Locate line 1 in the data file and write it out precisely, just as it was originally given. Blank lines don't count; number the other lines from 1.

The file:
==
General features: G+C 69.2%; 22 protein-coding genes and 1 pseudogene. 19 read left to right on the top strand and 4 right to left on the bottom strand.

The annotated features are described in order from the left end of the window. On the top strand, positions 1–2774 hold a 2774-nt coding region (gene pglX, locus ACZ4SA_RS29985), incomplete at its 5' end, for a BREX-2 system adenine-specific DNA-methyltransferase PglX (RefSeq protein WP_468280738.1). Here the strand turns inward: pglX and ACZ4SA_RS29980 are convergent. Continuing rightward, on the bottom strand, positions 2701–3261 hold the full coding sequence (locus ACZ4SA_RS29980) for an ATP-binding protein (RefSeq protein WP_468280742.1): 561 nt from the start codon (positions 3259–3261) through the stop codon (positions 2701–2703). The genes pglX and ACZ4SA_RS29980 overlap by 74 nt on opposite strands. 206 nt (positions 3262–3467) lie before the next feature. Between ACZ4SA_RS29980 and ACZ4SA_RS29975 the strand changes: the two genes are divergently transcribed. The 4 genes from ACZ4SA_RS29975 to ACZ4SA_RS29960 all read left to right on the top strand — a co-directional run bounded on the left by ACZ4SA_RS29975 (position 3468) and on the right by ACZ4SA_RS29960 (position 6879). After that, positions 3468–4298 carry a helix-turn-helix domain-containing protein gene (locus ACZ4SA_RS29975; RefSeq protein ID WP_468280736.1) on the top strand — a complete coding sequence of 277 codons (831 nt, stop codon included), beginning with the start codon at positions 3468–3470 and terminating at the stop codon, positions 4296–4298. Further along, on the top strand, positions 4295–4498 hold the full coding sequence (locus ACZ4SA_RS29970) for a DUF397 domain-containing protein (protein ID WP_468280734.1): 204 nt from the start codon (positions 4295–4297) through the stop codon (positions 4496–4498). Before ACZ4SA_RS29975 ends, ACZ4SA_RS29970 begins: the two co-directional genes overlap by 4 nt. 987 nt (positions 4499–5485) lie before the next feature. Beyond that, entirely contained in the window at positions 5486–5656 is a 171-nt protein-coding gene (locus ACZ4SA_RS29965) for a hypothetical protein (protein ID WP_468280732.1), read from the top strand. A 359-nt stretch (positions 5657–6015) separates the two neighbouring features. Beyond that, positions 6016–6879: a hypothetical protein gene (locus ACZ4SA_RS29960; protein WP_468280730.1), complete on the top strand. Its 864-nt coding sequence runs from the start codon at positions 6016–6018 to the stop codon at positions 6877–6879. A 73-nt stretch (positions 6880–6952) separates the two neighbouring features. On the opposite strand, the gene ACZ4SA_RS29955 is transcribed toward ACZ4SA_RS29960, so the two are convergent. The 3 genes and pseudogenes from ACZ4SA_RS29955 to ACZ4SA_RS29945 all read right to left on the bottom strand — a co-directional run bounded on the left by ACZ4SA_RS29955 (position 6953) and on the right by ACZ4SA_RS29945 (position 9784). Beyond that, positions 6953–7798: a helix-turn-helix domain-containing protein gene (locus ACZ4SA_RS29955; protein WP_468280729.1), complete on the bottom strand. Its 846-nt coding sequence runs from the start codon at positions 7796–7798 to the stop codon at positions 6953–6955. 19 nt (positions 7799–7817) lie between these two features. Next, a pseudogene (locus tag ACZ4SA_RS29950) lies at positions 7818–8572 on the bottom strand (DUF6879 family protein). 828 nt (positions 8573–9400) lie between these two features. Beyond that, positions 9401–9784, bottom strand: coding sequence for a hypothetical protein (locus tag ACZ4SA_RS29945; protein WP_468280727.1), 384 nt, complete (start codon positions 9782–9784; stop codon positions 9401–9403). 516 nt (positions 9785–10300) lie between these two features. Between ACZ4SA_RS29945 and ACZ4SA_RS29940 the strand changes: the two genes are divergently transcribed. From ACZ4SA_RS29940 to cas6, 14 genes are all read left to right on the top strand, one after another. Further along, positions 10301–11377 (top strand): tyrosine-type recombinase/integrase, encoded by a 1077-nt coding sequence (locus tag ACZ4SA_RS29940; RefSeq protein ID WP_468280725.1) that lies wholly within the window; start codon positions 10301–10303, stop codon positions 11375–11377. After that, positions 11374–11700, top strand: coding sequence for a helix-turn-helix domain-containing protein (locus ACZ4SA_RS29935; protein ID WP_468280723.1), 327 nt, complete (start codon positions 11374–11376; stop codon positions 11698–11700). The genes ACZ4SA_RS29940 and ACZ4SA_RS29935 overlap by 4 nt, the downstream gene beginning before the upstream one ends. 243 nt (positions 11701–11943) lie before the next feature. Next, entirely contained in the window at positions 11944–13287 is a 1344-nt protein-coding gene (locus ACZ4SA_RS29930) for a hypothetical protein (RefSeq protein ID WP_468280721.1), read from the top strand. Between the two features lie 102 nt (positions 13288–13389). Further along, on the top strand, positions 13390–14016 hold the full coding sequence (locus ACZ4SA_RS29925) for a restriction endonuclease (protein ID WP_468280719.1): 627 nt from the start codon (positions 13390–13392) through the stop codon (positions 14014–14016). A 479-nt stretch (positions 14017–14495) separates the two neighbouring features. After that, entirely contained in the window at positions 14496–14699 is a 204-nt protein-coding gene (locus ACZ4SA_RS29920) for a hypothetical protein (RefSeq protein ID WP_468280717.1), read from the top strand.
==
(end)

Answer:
General features: G+C 69.2%; 22 protein-coding genes and 1 pseudogene. 19 read left to right on the top strand and 4 right to left on the bottom strand.